Monthly Archives: November 2013

December Letter From Pastor Greg

Dear Faith Family,

We are living in an Advent world. With an economy that can at best be described as
uncertain, with a war whose length can only be described as indefinite, in times that
must be described as anxious… the world just may be open to the Advent message.
Just maybe, the word of a prophet, the voice of an angel, the cry of a newborn child,
have a chance to get through.

In an Advent world, people know that the way things are is not the way things should
be. In an Advent world, people are searching for something, but that something is more
than just the return of consumer confidence or a rejuvenated job market, important as
these are. In an Advent world, people wonder if there really is a Purpose that comes to
us from beyond our own desires, if there really is a Presence that empowers us to live, if
there really is a Love that enfolds us when times are tough. In an Advent world, people
are looking for hope.

When times are tough and people turn to the living God, hope is exactly what they find.
Not easy answers for complex questions, not short-term fixes for deep-rooted problems,
not band-aids for the wounds of the soul. Instead they find hope: the sure and certain
promise that God is at work, within us and among us: guiding paths, strengthening
resolve, encouraging justice, lifting burdens, wiping tears, healing hearts, empowering
lives, right up until our last breath when we return to our eternal home.
We teach our kids that “it’s more blessed to give than to receive,” and in our consumer
culture, celebrating the joy of giving is surely a virtue. But somewhere in the midst of this
Advent, stop…pause… and remember that Christmas is also about receiving. It’s about
receiving the gift that God offers each and every Christmas, if we will only take it. The
gift is hope, and the package has your name on it. Sometime in this holy season, make
sure to open it.

Grace and peace,
Greg

Presbyterian Response to the Typhoon in the Philippines

Lord our God, be the provider of your people’s needs according to your riches in glory by Christ Jesus. (from Phil. 4:19)

Super Typhoon Haiyan left monumental devastation when it struck the central Philippines on November 8. The storm, known as Yolanda in the Philippines, has been identified as one of the worst storms in recorded history.

Reports indicate severe destruction, with damaged roads and buildings, downed power lines and telecommunications, and flooded villages. Hundreds of thousands of people are displaced. The areas hit cover already-poverty-stricken communities, which have suffered from successive and simultaneous emergencies.

Presbyterian Disaster Assistance is working in collaboration with our mission partner, the National Council of Churches in the Philippines (NCCP), and other members of ACT Alliance to respond to this crisis. Initial response includes the provision of nonfood items, material resources, drinking water, emergency-shelter kits and cash-for-work-programs.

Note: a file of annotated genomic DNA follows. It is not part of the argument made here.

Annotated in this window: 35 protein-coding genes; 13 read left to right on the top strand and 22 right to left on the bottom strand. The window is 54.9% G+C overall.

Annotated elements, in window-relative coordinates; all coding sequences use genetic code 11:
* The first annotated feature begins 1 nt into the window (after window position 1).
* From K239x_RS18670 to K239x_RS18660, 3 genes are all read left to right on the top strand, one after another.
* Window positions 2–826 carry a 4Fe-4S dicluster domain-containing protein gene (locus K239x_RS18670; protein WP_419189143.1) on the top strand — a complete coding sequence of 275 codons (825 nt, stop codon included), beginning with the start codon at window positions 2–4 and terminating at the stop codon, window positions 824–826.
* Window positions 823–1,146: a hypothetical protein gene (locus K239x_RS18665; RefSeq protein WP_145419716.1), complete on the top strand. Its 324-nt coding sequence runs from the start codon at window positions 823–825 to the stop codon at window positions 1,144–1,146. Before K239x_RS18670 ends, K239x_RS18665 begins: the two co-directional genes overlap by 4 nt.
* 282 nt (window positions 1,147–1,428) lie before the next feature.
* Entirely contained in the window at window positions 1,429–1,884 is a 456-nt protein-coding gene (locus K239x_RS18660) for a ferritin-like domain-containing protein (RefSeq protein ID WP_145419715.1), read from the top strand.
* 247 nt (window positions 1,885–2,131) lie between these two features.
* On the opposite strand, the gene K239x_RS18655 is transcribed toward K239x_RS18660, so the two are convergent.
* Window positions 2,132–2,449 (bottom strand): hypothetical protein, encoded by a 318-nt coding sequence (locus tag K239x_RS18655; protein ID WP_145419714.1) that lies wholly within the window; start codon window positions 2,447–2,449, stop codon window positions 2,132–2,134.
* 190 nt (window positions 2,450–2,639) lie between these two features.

What you can do

Learn more: get the PDA situation report at www.pcusa.org/pda

GIVE. Share your financial blessings Give through WPC (mark your check or envelope “Philippines”), or online at www.pcusa.org/pda You can also text PDA to 20222 to donate $10 for disaster response.

ACT. Sign up to receive PDA RIN (Rapid Information Network) emails to stay aware of current responses and urgent needs that you can share with your congregation. Visit PDA on Facebook for more.

PRAY. Please pray that through the response of the faith community, the people and communities affected by Super Typhoon Haiyan and those offering assistance will be strengthened, have their needs met, and be reminded of the hope and compassion that are found in Christ.

November Shavings Letter

Dear faith family,

November begins and ends with a feast.

The first Sunday of November, we celebrate All Saints’ Day by gathering at the Lord’s
Table and reading the roll call of the saints – all God’s people who have returned to their
heavenly home in the last year. It is at once both a somber moment, as we remember
those we love who are no longer accessible to our five senses, and a hopeful one, as
the communion service anticipates the great feast at the end of time, when we all gather
together and there is no more sorrow, no more death.

The fourth Thursday of November is the great American feast, when we gather at the
tables of family and friends, in our national rite of thanksgiving. Whether we are religious
or not (or, as many people say, “spiritual but not religious”), we all acknowledge that we
are grateful for something – even if we’re not all sure to Whom we’re grateful.
The first feast of November involves a small scrap of bread and thimbleful of juice; the
second often involves more than any of us should have eaten. The first includes those
who claim some kind of faith in a living God (doubters welcome!), the second includes
those whom God claims, which is, of course, everyone. At their best, both feasts are
about welcome, forgiveness, and gratitude.

In between there are opportunities for all kinds of feasts. At your household table or
the lunch table at school or office…. the chili supper for Habitat for Humanity or the
doughnuts at coffee hour… the cookies you bring to a neighbor who has lost a mother or
the encounter with the waitress at the cafe. Those feasts, too, can be about welcome,
forgiveness, and gratitude. Especially if you make it so.

May November be a time of feasting for you and yours!

Faithfully,
Greg